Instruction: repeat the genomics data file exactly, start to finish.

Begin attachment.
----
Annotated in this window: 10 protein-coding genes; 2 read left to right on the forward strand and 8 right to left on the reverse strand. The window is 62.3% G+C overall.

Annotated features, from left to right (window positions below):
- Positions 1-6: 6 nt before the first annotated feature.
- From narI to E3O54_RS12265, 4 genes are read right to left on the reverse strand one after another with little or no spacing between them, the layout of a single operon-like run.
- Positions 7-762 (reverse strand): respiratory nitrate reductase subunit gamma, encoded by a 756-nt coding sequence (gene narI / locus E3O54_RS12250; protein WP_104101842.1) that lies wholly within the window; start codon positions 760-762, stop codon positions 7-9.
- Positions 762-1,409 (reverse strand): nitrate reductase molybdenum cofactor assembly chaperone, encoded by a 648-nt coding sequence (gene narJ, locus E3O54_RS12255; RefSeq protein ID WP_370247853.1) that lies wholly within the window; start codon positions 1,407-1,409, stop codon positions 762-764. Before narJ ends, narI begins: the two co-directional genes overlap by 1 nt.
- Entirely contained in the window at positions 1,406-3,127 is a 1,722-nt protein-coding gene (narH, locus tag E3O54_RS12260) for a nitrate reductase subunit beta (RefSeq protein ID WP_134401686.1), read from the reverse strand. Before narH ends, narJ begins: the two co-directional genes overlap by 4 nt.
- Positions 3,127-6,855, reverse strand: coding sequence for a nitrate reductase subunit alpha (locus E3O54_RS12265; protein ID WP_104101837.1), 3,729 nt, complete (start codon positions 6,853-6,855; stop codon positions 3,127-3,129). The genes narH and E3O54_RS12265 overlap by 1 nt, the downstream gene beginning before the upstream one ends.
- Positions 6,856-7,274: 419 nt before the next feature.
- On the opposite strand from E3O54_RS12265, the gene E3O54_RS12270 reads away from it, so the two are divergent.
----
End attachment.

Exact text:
Annotated in this window: 10 protein-coding genes; 2 read left to right on the forward strand and 8 right to left on the reverse strand. The window is 62.3% G+C overall.

Annotated features, from left to right (window positions below):
- Positions 1-6: 6 nt before the first annotated feature.
- From narI to E3O54_RS12265, 4 genes are read right to left on the reverse strand one after another with little or no spacing between them, the layout of a single operon-like run.
- Positions 7-762 (reverse strand): respiratory nitrate reductase subunit gamma, encoded by a 756-nt coding sequence (gene narI / locus E3O54_RS12250; protein WP_104101842.1) that lies wholly within the window; start codon positions 760-762, stop codon positions 7-9.
- Positions 762-1,409 (reverse strand): nitrate reductase molybdenum cofactor assembly chaperone, encoded by a 648-nt coding sequence (gene narJ, locus E3O54_RS12255; RefSeq protein ID WP_370247853.1) that lies wholly within the window; start codon positions 1,407-1,409, stop codon positions 762-764. Before narJ ends, narI begins: the two co-directional genes overlap by 1 nt.
- Entirely contained in the window at positions 1,406-3,127 is a 1,722-nt protein-coding gene (narH, locus tag E3O54_RS12260) for a nitrate reductase subunit beta (RefSeq protein ID WP_134401686.1), read from the reverse strand. Before narH ends, narJ begins: the two co-directional genes overlap by 4 nt.
- Positions 3,127-6,855, reverse strand: coding sequence for a nitrate reductase subunit alpha (locus E3O54_RS12265; protein ID WP_104101837.1), 3,729 nt, complete (start codon positions 6,853-6,855; stop codon positions 3,127-3,129). The genes narH and E3O54_RS12265 overlap by 1 nt, the downstream gene beginning before the upstream one ends.
- Positions 6,856-7,274: 419 nt before the next feature.
- On the opposite strand from E3O54_RS12265, the gene E3O54_RS12270 reads away from it, so the two are divergent.